22 January 2016

Making multi-generational living work for your finances

Multi-generational living is on the rise in the UK from ‘boomerang kids’ in their 20s and 30s choosing to live with their parents to older parents living with their adult children.

A report by Savilles shows that since 2005, the number of young people living at home has risen by 25%. Figures from the latest census in 2011 (PDF) show that around 289,000 households now consist of more than one family. Some of it is down to rising prices keeping younger people off the property ladder.

On the other side of the generation gap, there are the older people who choose to live with their adult children, sometimes because they need more care or anticipate doing so in the future.

There are lots advantages to multi-generational living such as being closer to children and grandchildren, sharing the childcare and household chores and, always having someone to walk the dog. But there are disadvantages too, and many families find that there are issues that need considerable negotiation.

Points to consider before buying a multi-generational home

There are financial matters to consider when living across the generations. Read our pointers below to help make multi-generational living work for your finances.

Who pays the bills?
Pooling finances can make a big difference to household bills, plus you can benefit from economies of scale if you all contribute to the shopping kitty. If you’re setting up home together, it makes sense to decide who is responsible for which bill at the outset and to feel that everything has been allocated fairly.

Who does the house belong to?
An ordinary family home may not be big enough to accommodate a multi-generational household. That’s why, when the generations move in together, many choose to extend, sell separate properties and buy together or move to a property with a granny flat or annexe. If you're joint tenants (you all own the property jointly), and one of you dies, their share of the property would be divided equally among you.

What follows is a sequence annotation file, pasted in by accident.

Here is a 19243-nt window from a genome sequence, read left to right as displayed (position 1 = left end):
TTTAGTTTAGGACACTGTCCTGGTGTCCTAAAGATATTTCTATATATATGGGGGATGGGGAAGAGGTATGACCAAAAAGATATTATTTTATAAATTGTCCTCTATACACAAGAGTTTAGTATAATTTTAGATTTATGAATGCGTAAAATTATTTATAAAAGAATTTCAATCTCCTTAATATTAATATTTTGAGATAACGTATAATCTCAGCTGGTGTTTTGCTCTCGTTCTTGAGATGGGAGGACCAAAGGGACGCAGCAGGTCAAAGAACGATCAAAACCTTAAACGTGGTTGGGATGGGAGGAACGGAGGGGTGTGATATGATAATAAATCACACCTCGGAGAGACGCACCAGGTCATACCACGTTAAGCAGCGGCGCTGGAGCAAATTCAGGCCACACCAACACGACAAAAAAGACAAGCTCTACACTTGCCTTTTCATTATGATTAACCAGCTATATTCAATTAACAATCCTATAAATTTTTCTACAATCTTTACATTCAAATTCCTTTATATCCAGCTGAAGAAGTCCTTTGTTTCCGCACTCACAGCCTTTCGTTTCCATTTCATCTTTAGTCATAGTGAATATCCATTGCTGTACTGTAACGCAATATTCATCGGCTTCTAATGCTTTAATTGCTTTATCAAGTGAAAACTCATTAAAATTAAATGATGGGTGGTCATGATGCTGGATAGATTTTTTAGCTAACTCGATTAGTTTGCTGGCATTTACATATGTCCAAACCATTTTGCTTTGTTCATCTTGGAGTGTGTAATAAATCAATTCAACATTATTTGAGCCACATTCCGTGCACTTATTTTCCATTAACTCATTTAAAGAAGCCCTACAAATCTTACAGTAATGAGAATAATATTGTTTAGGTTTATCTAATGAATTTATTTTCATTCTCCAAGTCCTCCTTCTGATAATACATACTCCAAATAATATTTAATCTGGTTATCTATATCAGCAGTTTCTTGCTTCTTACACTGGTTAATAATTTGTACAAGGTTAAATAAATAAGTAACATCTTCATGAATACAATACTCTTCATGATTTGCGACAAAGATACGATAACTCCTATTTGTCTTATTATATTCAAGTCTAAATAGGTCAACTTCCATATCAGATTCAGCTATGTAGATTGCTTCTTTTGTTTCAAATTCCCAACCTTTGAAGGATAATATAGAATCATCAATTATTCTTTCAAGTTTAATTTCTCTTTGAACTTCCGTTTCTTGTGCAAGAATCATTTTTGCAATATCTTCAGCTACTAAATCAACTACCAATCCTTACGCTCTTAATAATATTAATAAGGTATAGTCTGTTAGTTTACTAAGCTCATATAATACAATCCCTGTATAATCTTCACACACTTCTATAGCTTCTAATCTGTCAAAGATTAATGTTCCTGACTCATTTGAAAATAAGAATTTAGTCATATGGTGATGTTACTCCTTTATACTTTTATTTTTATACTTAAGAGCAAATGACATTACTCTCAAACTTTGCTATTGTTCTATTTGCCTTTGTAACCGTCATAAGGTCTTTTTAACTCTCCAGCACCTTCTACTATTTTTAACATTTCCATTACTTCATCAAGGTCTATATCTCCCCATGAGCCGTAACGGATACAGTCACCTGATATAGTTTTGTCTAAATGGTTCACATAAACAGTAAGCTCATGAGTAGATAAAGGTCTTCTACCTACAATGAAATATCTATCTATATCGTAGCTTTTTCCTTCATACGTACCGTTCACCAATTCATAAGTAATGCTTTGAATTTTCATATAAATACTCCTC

It’s worth considering that circumstances can change. Scenarios to think about include:


  • Changes in health – what would happen if one of the property owners needed to move into a care home?
  • Divorce – no one likes to think about splitting up. But what would the financial implications be if the property had to be sold in a divorce settlement?
  • Changes in work – what happens if one of the property owners needs to move for work? Other people in the household would be faced with moving with them, something which could cause considerable problems, particularly if older people have to leave their friendship network.

Getting independent financial advice can help you resolve some of these issues before you take the plunge.

Buying a multi-generational family home

Please note, new Nationwide mortgages are available for a maximum of 2 borrowers.

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